Business Excellence Awards
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There are no two companies that train alike. Some go all out. Some do little or none. From my personal observation over the past five years, training (especially sales training) is in decline. Training budgets follow the economy and corporate profits.
I wince at the word “training,” because I have always associated it with lions and elephants. The word “education” seems more appropriate.
Training teaches you, “how.”
Education teaches you, “why.”
The person who knows how will always have a job. The person who knows why will always be his boss. (Although many people claim to be the author of this quote, it was originally written by Ralph Waldo Emerson around 1870. Emerson used “man” rather than the PC version “person.”)
Most companies provide salespeople initial, minimal training of essential product knowledge and basic sales skills. Big deal. Then the real world kicks in and the salesperson is expected to produce without the real skills he or she needs to “make plan” or “achieve quota” before they “get fired.”
Pile on the facts that customers have situations, barriers, problems and objections not covered in training, while the boss is demanding “cold calls” and all kinds of accountability. If you combine those elements with zero attitude training, low belief system, and constant rejection, it’s no wonder early turnover in some companies (maybe yours) exceeds 25 percent.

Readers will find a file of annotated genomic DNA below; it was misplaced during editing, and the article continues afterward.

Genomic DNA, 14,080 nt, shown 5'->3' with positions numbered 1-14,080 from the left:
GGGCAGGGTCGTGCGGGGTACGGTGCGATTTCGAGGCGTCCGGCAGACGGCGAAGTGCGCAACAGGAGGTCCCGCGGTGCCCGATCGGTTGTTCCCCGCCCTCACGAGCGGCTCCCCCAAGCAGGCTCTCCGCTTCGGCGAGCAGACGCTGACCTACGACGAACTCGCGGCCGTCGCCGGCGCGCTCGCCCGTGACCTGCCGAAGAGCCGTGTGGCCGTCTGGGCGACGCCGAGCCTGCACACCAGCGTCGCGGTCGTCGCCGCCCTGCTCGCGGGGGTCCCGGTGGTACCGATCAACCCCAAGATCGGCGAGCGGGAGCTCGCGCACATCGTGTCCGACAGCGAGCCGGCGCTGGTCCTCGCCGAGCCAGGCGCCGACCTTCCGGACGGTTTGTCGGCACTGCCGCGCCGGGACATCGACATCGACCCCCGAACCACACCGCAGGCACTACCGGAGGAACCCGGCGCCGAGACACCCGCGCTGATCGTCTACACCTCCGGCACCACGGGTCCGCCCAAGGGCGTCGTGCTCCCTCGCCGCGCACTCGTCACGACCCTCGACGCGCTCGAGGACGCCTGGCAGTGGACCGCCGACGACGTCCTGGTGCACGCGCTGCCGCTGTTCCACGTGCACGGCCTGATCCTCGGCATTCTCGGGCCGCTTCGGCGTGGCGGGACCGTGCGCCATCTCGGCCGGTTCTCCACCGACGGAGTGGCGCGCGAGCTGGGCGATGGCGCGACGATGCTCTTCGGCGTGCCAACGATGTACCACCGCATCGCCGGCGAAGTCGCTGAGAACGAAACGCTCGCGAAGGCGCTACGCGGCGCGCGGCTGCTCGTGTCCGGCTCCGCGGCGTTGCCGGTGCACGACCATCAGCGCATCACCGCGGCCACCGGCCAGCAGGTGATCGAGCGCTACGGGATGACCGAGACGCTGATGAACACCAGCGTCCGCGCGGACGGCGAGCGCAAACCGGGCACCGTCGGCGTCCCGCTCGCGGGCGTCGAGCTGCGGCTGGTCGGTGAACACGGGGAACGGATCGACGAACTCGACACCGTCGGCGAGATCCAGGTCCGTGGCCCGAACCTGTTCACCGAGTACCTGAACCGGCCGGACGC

Here is a list of the major categories that need to be included in the training/education of your sales force in order to retain good people and achieve your sales objectives:
• Personal-development skills. Attitude comes before sales success. Positive attitude, followed by the five parts of belief, and classes on achievement and listening. Educate employees to make them better people before you throw them into the market.
• Communication skills. How to speak and how to write are at the fulcrum of sales success. Poor communication skills OR poor writing skills will lead to failure faster than anything other than poor attitude.
• Buying motives. Why people buy is almost never taught, yet it’s THE most powerful concept a salesperson can possess. Teach it at your best customer’s place of business.
• Product knowledge. It’s not an option to make your salespeople experts before they hit the road or the phone. Teach it at your best customer’s place of business.